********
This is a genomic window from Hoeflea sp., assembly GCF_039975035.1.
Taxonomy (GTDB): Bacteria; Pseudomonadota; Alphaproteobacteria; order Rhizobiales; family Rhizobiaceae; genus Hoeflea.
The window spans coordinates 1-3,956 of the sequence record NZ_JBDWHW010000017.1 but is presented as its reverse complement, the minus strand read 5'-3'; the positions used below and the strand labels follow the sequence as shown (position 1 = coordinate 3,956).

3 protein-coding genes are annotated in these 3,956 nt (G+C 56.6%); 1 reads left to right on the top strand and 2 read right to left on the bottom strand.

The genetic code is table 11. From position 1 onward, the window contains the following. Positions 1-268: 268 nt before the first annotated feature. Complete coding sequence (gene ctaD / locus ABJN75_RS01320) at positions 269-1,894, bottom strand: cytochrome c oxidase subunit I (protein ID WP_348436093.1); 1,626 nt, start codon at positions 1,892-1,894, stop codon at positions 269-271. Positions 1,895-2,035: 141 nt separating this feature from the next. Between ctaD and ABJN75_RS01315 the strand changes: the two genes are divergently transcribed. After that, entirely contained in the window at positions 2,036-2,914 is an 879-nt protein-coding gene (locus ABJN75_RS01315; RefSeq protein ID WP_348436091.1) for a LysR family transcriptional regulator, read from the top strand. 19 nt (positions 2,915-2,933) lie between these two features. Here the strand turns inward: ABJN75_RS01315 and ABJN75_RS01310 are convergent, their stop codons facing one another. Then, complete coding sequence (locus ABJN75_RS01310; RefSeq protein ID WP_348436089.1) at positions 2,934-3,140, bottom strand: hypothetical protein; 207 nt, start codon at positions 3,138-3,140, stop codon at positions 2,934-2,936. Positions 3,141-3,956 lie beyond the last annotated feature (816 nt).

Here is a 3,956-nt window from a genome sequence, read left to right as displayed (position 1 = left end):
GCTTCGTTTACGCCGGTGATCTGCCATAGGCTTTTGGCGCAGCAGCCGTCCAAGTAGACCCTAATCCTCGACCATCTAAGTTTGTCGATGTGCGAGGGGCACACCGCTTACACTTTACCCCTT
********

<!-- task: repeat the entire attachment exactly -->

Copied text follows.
This is a genomic window from Hoeflea sp., assembly GCF_039975035.1.
Taxonomy (GTDB): Bacteria; Pseudomonadota; Alphaproteobacteria; order Rhizobiales; family Rhizobiaceae; genus Hoeflea.
The window spans coordinates 1-3,956 of the sequence record NZ_JBDWHW010000017.1 but is presented as its reverse complement, the minus strand read 5'-3'; the positions used below and the strand labels follow the sequence as shown (position 1 = coordinate 3,956).

3 protein-coding genes are annotated in these 3,956 nt (G+C 56.6%); 1 reads left to right on the top strand and 2 read right to left on the bottom strand.

The genetic code is table 11. From position 1 onward, the window contains the following. Positions 1-268: 268 nt before the first annotated feature. Complete coding sequence (gene ctaD / locus ABJN75_RS01320) at positions 269-1,894, bottom strand: cytochrome c oxidase subunit I (protein ID WP_348436093.1); 1,626 nt, start codon at positions 1,892-1,894, stop codon at positions 269-271. Positions 1,895-2,035: 141 nt separating this feature from the next. Between ctaD and ABJN75_RS01315 the strand changes: the two genes are divergently transcribed. After that, entirely contained in the window at positions 2,036-2,914 is an 879-nt protein-coding gene (locus ABJN75_RS01315; RefSeq protein ID WP_348436091.1) for a LysR family transcriptional regulator, read from the top strand. 19 nt (positions 2,915-2,933) lie between these two features. Here the strand turns inward: ABJN75_RS01315 and ABJN75_RS01310 are convergent, their stop codons facing one another. Then, complete coding sequence (locus ABJN75_RS01310; RefSeq protein ID WP_348436089.1) at positions 2,934-3,140, bottom strand: hypothetical protein; 207 nt, start codon at positions 3,138-3,140, stop codon at positions 2,934-2,936. Positions 3,141-3,956 lie beyond the last annotated feature (816 nt).

Here is a 3,956-nt window from a genome sequence, read left to right as displayed (position 1 = left end):
GCTTCGTTTACGCCGGTGATCTGCCATAGGCTTTTGGCGCAGCAGCCGTCCAAGTAGACCCTAATCCTCGACCATCTAAGTTTGTCGATGTGCGAGGGGCACACCGCTTACACTTTACCCCTT